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It began 80 years ago today.  March 30, 1942 was the first day of forced relocation and incarceration of individuals of Japanese ancestry in Washington State.  The first affected were the 200 children, women, and men living on Bainbridge Island.  By May 22, 1941, employees of the Snoqualmie Falls Lumber Company logging railroad – who built and maintained an extensive network of more than 150 miles of track – were forced to leave their jobs and homes. 

Initially, many of those forced to evacuate were sent to Puyallup and temporarily housed in squalid conditions adjacent to the Puyallup Fairgrounds.  Soon after, these people were relocated out of state, many to a hastily-built prison camp in Idaho.  In all, for most of WW II more than 8,000 residents of King County were imprisoned.  They consisted of  aliens and citizens, children and adults, women and men, and the healthy and the infirm.  Following their release, many never returned to their communities.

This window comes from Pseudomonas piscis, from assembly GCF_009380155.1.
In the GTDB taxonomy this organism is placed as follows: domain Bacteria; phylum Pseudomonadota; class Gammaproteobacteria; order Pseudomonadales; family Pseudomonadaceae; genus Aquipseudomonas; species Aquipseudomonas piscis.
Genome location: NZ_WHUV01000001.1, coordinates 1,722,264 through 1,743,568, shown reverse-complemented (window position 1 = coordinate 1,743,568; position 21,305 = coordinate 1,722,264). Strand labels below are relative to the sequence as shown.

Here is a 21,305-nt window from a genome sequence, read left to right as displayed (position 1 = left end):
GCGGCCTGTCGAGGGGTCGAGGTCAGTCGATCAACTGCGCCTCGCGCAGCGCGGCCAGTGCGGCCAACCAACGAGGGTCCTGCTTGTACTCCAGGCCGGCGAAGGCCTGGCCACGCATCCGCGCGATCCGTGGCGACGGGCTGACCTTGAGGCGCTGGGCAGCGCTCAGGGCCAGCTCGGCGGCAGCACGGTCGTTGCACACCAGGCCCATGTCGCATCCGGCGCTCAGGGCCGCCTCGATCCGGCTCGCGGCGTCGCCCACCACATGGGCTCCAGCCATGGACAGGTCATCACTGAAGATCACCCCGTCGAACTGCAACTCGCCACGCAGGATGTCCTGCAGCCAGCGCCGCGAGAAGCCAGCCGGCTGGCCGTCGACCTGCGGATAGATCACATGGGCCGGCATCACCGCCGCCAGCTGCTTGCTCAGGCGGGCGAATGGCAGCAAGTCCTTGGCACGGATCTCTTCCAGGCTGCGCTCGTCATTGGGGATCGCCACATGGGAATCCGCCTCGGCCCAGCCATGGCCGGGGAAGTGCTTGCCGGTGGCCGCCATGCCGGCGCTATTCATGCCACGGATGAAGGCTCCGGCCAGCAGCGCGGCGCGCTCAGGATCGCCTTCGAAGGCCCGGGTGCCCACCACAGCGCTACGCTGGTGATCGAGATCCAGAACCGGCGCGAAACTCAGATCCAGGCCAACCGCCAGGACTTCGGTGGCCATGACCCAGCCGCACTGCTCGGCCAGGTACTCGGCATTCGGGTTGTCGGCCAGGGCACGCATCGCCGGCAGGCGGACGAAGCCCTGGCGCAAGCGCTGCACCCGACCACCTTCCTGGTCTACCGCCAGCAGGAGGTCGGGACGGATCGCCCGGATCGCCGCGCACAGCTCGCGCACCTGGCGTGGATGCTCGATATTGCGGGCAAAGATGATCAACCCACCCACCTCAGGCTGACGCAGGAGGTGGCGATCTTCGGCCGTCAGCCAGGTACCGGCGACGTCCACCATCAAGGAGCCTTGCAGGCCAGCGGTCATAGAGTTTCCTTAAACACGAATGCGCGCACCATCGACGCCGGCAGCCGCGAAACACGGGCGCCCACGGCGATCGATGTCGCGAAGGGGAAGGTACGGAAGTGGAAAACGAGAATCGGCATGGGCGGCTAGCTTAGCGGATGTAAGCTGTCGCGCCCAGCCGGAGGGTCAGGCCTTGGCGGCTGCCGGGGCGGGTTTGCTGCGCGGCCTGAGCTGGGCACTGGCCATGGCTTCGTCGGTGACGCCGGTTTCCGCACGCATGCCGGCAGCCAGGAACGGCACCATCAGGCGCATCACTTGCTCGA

Workers of Japanese ancestry had a profound impact on railroads in Washington State.  In the immediate aftermath of the Chinese Exclusion Act, Japanese immigrants were active in the construction of many area railroads including the Seattle, Lake Shore and Eastern Railway and the Great Northern Railway.  The next time you travel on the Museum’s railway between North Bend and Snoqualmie Falls consider that it was originally built by Japanese immigrant labor.